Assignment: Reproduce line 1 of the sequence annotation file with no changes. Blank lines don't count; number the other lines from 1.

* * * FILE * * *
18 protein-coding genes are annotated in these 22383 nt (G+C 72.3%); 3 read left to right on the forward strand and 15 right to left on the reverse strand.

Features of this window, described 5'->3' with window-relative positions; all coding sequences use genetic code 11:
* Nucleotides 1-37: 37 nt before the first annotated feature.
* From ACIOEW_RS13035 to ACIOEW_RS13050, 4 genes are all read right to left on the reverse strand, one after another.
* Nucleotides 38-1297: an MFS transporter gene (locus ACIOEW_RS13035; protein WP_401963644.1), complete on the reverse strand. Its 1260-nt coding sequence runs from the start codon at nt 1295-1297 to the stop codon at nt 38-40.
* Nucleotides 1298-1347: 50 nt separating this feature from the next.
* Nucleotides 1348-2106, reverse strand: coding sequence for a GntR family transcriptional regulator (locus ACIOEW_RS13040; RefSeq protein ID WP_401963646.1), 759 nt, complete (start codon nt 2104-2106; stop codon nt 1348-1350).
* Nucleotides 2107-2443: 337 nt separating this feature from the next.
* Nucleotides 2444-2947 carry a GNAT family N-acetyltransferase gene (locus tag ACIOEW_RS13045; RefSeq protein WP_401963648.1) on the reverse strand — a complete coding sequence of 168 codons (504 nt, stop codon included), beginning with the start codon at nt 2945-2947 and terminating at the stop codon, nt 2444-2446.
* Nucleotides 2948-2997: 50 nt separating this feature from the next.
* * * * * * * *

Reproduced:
18 protein-coding genes are annotated in these 22383 nt (G+C 72.3%); 3 read left to right on the forward strand and 15 right to left on the reverse strand.